Good hunting!

I Hate Glass

Forget circles. Forget copper. I mean, sure, I get that I’m not supposed to use or pick up copper, but glass just completely freaks me out.

I’m more scared of glass than I am of spiders. And I’m really scared of spiders, so scared I couldn’t even use this “World Wide Web” until I’d sprayed the monitor with insect repellent.

Why do I harbour an obviously irrational fear of something so common in everyday life?

Let’s break down the reasons I live in morbid fear of glass:

  • It’s not a solid, it just pretends to be one. Someone in the depths of my memory claimed that glass is actually a super-cooled liquid, and I believe them. You can see old windows thicker at their base than at the top, as the glass slowly melts downwards, slowly plotting our demise over aeons.
  • Glass is everywhere. Glasses. Windows.
  • It breaks into millions of billions of tiny little shards. Sure, shards might be triangles, but I think the glass really wants to be round. Like mercury.
  • If any one of the aforementioned tiny shards ends up in your bloodstream, it can kill you.
  • A big shard can damage you as well. There is no upside to a glass shard.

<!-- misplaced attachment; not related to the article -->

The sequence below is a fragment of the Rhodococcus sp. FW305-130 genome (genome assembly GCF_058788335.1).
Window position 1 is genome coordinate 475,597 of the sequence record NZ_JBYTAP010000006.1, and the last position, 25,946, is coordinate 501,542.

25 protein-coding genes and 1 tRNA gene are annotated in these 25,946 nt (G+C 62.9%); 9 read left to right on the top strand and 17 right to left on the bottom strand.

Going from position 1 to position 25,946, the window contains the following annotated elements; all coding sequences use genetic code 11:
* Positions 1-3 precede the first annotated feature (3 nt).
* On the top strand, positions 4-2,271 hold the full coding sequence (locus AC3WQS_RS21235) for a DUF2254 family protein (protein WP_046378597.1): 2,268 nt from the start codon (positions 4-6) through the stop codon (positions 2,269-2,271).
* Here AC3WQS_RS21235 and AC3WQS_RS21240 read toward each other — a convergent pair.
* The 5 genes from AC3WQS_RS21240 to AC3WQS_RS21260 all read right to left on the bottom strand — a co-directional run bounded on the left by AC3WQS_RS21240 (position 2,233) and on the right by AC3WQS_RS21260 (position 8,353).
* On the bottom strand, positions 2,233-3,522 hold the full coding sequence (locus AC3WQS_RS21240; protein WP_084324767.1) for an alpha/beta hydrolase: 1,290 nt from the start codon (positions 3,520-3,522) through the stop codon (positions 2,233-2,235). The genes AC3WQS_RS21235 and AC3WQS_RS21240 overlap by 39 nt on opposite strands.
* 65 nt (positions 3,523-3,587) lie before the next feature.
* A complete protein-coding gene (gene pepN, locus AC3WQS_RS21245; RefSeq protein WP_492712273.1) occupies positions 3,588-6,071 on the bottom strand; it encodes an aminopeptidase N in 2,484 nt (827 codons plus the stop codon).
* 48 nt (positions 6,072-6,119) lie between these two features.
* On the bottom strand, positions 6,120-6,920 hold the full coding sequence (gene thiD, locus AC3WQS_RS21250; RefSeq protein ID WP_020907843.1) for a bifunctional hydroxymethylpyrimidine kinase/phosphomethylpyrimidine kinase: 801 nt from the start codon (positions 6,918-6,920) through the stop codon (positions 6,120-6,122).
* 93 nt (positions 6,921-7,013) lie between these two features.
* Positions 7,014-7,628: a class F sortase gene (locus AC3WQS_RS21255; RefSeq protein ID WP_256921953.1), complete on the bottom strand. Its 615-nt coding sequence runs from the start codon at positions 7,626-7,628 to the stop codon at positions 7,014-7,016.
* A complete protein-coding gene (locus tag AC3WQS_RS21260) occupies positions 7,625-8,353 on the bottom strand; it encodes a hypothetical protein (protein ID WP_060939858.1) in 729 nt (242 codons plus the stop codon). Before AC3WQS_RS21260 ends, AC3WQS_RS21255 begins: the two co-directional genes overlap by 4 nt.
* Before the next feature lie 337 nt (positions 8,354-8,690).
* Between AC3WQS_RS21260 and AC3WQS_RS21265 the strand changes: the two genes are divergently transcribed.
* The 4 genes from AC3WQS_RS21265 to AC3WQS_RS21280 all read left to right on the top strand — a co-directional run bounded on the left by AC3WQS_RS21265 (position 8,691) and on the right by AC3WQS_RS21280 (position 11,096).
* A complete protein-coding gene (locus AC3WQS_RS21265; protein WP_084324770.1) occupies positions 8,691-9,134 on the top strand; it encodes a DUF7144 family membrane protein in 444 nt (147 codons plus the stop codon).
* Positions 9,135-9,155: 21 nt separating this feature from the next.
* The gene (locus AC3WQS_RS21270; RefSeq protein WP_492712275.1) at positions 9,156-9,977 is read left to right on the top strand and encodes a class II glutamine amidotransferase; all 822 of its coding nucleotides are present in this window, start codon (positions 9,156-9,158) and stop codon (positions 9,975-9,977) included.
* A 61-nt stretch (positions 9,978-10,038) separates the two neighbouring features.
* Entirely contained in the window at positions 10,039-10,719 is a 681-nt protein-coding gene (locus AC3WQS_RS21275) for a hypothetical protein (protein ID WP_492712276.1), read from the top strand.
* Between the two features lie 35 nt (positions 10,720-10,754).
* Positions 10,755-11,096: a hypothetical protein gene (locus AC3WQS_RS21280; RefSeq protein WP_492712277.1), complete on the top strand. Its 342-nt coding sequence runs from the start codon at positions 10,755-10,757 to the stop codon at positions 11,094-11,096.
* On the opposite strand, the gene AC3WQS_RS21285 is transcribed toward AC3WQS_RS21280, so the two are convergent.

• The little tiny shards are so hard to see.
  • The little tiny shards are currently coating my bedroom floor.

Okay, so there’s a fairly immediate reason to fear glass in my case – my girlfriend broke a large mirror on the bedroom floor, next to the walk-in closet that my clothes sometimes end up in.

I spent from 1:00am to about 1:45am last night trying to vaccuum up all the glinting bits on the carpet, but I know I’ve missed some. I know it’s going to show up by piercing my foot at some point in the future maybe not today, maybe not tomorrow, maybe not for the next three or four years.

Glass has time. As H.G. Wells once said about another alien menace: “Slowly, and surely, they drew their plans against us”.

So what to do about the glass threat?

The answer may already be among us. We know from Star Trek IV that Scotty gave the formula for transparent aluminium to a scientist somewhere in America during the late 80’s, while we were busy hunting the whales to extinction. We also know that the dynamics alone for such a thing might take years to work out, but that when they are finally worked out, that bloke will be a rich man.